OBAMA: So help me God.
UNIDENTIFIED MALE: Congratulations, Mr. President.
M. WHITFIELD: I'm telling you, he is a dude. He's a maker of --
F.WHITFIELD: All right, 12:30. Roughly eight hours after our journey began today, and it has been filled with lots of excitement, lots of emotion, especially for the Tuskegee Airmen who were hereupon special invitation and to see this huge sea of humanity. Everyone here for a common purpose, to celebrate what is ahead. And celebrate with the 44th president of the United States. It's 5:00 p.m. now, Tuesday, nearly 12 hours since his journey began. Dad, a little weary, but like most of the Tuskegee airmen today, feeling very refreshed.
M. WHITFIELD: For so long, I look forward to this. It's off my mind now. Maybe I can relax. It is actually happened while I'm alive. I wouldn't know nothing, had it not been a case like this. Everybody had a chance. And I think everybody is so -- so happy. I mean, never been -- I don't think America has ever been as happy in their life. All Americans. I'm just not -- just not talking about black folks. I mean white folks and all nationalities.
(END OF VIDEOTAPE)
WHITFIELD: Ah, so that is daddy who is 84 years old. He just so enjoyed it, you can see. The invitation, the moment with his fellow airmen there. They are so used to making history because they've done so much. I mean, being a Tuskegee Airman was one thing but along the journey of their lives, they have been credited with so many breakthroughs along the way, and then they would be invited to witness this historic week.
HOLMES: That's neat.
WHITFIELD: Yeah. It was just really nice.
HOLMES: And you said he was wearing his original flight suit.
WHITFIELD: That was his original flight suit, folks, at the beginning when he was in the green that was his original flight suit, yes, for 60 years, he has kept it and he's still able to wear it! He proudly wore it along with a lot of his Olympic medals because I know you have followed my dad over the last year.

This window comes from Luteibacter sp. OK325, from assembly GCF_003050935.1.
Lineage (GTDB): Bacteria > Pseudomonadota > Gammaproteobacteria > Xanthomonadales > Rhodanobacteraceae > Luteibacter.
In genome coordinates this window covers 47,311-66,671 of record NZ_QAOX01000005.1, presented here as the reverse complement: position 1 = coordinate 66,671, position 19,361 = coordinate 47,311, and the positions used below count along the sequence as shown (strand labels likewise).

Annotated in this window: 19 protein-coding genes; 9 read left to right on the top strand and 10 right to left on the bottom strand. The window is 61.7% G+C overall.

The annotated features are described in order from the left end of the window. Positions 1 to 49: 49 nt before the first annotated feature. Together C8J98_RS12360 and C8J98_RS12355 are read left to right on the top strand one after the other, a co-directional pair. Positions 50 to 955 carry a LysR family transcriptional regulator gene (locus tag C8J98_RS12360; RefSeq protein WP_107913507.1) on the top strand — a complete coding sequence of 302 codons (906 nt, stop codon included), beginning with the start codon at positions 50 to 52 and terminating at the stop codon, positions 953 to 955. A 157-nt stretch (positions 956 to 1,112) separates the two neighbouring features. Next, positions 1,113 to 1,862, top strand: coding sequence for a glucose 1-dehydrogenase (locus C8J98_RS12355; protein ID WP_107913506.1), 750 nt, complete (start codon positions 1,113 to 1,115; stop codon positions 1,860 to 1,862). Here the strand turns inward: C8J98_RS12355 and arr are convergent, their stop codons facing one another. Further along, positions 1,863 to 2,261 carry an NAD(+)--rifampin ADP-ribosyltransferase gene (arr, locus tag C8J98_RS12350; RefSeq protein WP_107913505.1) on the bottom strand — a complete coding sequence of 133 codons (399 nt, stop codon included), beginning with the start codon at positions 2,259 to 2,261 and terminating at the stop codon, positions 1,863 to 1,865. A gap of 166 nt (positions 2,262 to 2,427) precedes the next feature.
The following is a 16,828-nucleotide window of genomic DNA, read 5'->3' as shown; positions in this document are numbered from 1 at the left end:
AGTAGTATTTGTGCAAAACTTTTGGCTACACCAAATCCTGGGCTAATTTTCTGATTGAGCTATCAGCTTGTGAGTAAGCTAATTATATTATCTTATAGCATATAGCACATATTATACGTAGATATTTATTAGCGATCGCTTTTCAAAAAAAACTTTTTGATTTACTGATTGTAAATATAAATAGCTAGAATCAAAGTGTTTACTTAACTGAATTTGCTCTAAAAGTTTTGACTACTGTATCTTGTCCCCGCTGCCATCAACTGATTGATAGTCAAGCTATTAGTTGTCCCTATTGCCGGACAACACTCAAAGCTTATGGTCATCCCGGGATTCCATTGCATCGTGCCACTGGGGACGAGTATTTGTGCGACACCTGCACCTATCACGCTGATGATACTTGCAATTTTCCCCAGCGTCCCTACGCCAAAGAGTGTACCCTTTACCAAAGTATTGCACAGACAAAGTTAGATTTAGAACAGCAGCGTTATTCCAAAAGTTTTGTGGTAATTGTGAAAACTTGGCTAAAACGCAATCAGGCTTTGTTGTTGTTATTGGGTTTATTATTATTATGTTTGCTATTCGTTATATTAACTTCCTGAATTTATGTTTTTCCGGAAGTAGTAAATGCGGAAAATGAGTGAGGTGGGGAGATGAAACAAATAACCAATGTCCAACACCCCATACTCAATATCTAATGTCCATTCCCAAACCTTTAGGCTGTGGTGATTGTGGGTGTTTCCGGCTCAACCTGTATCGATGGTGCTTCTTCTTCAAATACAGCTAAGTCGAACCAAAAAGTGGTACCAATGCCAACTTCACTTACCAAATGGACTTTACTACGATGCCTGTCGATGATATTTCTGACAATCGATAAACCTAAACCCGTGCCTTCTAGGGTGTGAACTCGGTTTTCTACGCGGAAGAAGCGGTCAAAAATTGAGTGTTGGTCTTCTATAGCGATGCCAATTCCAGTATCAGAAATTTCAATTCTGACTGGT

HOLMES: He's done a lot.
WHITFIELD: '48 and '52 Olympian. He was all dolled up, he had a good time.
HOLMES: That is awesome. Glad you got to show us that piece.
WHITFIELD: It was fun, it was great. Congrats to the Tuskegee Airmen and thanks for their service.
HOLMES: Thank you for that as well, heck of a trip. Stay with us. We're going to take a quick break and talk about the Vatican You Tube, really?
HOLMES: You can stay in touch with the Pope's every move now, even if you are, if you're watching this, thousands of miles away from him.
WHITFIELD: Made very easy now. The Vatican is getting into the TV news business, so to speak, with the launch of its own channel on YouTube.
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POPE: I sincerely hope that the glimpse of openness to restore the ceasefire will be taken advantage of with wisdom in order to --
(END OF VIDEO CLIP)
WHITFIELD: All right, the new channel will update viewers on what is happening at the Vatican. The pope's activities. And let viewers all across the world watch his special catholic holiday messages. The channel will air in four languages.
HOLMES: All right, the Pope is a news anchor, kind of sort of. That's it for us. Thank you so much. It's a pleasure getting a chance to hang out here with you. Betty will be along later in your place.
WHITFIELD: That's right.
HOLMES: John King is up in a second with "State of the Union." But a quick check of the headlines for you first.